KTAR’s Mike Broomhead to moderate televised candidate Q&A with Kari Lake
PHOENIX – KTAR News 92.3 FM and AZTV7 host Mike Broomhead will moderate the Arizona Citizens Clean Elections Commission televised gubernatorial candidate event, which is set to air Sunday.
The program, most likely a 30-minute Q&A with Republican Kari Lake, will be broadcast by AZTV7 and streamed online starting at 5 p.m.
The Citizens Clean Elections Commission remains open to making it a debate between Lake and Katie Hobbs, but the Democrat has repeatedly turned down CCEC’s invitation to participate in a moderated face-to-face format.
“We’re still hoping it will be a debate,” Broomhead said Thursday morning. “And we are set up for whatever comes our way.”
Lake’s interview was originally scheduled for Oct. 12 on Arizona PBS, but CCEC postponed it that day after the learning of the station’s plan to conduct and air an interview with Hobbs independently of its partnership with CCEC.
Gina Roberts, CCEC voter education director, told KTAR News on Tuesday morning that PBS didn’t tell the commission about the Hobbs interview plan before it became public.
“It was the lack of communication, the timing of it and the fact that they broke protocol into how we previously conducted our events together, that was really what the commission took issue with,” Roberts said. “It’s not the fact that Arizona PBS as a journalistic entity is speaking with candidates, as they are … welcome to do that. We have no concern with that.”
As a result, CCEC broke off its debate partnership with PBS and sought out a new broadcast partner, reaching a deal this week with AZTV7.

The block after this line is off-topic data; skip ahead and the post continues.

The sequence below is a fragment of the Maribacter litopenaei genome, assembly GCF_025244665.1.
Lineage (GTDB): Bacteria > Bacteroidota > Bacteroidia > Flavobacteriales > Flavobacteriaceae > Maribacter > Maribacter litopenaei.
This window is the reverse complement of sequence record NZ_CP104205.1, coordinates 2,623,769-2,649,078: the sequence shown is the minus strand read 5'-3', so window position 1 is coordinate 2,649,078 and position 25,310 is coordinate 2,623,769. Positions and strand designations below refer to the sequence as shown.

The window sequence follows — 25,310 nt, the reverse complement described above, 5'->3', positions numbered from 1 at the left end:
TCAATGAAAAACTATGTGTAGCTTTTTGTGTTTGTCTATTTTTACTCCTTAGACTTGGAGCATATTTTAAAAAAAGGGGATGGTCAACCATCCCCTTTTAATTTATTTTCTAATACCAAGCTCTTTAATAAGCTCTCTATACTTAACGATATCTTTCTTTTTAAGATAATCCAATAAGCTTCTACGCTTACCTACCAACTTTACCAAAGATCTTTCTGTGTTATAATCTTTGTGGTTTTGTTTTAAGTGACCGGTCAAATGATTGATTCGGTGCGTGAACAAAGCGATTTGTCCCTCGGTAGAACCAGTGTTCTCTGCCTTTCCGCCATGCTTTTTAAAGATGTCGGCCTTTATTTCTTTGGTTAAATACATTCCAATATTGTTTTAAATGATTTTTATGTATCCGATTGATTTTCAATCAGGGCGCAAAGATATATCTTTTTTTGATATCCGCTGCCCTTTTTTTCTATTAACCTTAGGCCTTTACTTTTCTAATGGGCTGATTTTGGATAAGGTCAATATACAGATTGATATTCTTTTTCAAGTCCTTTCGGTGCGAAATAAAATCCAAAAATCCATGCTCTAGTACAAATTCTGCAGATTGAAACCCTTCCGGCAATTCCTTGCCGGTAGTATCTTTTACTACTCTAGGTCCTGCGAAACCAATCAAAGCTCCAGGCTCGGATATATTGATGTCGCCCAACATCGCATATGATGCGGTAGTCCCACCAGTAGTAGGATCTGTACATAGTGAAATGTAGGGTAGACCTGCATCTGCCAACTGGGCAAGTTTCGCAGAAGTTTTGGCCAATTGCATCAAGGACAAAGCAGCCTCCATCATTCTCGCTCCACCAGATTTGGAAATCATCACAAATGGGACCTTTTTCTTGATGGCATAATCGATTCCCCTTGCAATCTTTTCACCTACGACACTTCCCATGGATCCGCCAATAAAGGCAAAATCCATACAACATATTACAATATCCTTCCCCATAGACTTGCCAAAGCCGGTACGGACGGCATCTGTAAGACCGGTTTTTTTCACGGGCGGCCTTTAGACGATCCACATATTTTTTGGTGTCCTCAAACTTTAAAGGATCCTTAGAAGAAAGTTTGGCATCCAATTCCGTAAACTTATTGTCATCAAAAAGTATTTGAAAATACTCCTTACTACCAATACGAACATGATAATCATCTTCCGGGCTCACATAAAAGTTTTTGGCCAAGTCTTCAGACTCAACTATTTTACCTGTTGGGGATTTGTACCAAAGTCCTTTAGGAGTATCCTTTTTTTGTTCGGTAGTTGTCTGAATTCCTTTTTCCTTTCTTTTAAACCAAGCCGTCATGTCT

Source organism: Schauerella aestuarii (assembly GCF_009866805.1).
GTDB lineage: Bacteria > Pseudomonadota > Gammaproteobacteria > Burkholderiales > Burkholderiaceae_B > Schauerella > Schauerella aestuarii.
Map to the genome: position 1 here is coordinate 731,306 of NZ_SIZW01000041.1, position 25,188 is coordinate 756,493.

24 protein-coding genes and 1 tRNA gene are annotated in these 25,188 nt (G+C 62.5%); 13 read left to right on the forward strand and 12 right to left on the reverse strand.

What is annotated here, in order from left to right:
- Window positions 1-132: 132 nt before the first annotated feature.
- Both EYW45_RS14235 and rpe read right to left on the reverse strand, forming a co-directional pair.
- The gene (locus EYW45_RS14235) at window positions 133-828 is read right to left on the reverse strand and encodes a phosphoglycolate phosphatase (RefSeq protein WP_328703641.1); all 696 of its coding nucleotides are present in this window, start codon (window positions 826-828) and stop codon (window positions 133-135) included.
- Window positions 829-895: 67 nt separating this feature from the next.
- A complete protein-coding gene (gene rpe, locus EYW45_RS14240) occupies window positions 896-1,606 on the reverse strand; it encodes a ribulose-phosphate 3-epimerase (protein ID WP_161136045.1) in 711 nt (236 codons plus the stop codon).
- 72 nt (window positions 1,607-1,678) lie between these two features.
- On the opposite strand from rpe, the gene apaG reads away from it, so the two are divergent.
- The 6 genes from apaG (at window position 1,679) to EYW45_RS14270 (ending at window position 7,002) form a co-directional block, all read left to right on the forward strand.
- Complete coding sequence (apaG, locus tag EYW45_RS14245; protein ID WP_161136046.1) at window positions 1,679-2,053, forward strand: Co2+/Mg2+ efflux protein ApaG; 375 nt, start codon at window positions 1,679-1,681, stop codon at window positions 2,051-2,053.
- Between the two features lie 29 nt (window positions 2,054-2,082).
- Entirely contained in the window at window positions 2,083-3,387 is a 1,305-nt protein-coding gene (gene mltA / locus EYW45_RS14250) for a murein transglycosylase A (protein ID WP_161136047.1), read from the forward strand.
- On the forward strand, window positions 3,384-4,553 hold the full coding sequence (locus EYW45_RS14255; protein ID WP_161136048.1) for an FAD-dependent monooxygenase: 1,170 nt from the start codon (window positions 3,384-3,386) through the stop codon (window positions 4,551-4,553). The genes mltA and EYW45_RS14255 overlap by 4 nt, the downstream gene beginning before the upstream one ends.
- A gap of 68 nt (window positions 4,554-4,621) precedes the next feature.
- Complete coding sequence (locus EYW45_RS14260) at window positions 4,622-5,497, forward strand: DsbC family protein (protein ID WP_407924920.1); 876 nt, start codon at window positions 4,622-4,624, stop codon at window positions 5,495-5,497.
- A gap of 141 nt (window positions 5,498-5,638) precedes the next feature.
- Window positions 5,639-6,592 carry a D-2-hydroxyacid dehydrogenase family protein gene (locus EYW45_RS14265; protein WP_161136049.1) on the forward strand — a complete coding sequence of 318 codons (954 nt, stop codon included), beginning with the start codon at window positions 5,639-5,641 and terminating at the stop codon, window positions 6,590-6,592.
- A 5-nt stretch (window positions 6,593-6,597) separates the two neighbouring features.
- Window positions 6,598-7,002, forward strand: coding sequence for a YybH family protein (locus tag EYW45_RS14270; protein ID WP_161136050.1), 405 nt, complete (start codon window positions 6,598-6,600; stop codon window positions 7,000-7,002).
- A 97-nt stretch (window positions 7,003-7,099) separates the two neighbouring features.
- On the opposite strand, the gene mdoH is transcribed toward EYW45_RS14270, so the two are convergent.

Arizona PBS aired its Hobbs interview on Tuesday evening, when she reiterated that she had no intention of debating Lake.
“For me, this debate about debates is over,” Hobbs told host Ted Simons.
CCEC sponsors debates for all of Arizona’s contested statewide and legislative races as part of its voter education responsibilities. The nonpartisan board was created as part of the Clean Elections Act passed by voters in 1998. Most of this year’s debates were already done when the dispute with PBS came up.
The commission’s policy has been that when only one candidate in a race agrees to participate, that person gets a one-on-one interview in place of a debate.
Hobbs told KTAR News last week that the PBS interview would be “the chance to make my case directly to the voters of Arizona, which is what I’ve continued to do throughout this campaign.
“Being a part of a Kari Lake spectacle is not going to do that, and I’m not interested in embarrassing the state again, like what happened with the GOP primary debate.”
Lake and the other candidates constantly talked over each other and the moderator during the primary debate in June. Video highlights went viral and were the target of national ridicule.
Hobbs also passed on debating against primary opponent Marco Lopez, but she was heavily favored in that race and easily won the nomination. Polls are showing the general election as a toss-up.
Lake has been pushing Hobbs to debate and bashing her for avoiding it.
“I hope you find the courage to join me,” Lake tweeted Tuesday after CCEC rescheduled the Q&A.
The original gubernatorial event date was the same day early voting started in Arizona for the Nov. 8 general election. Lake’s CCEC interview will now come nearly halfway through the early-voting period.
KTAR News 92.3 FM’s Taylor Kinnerup contributed to this report.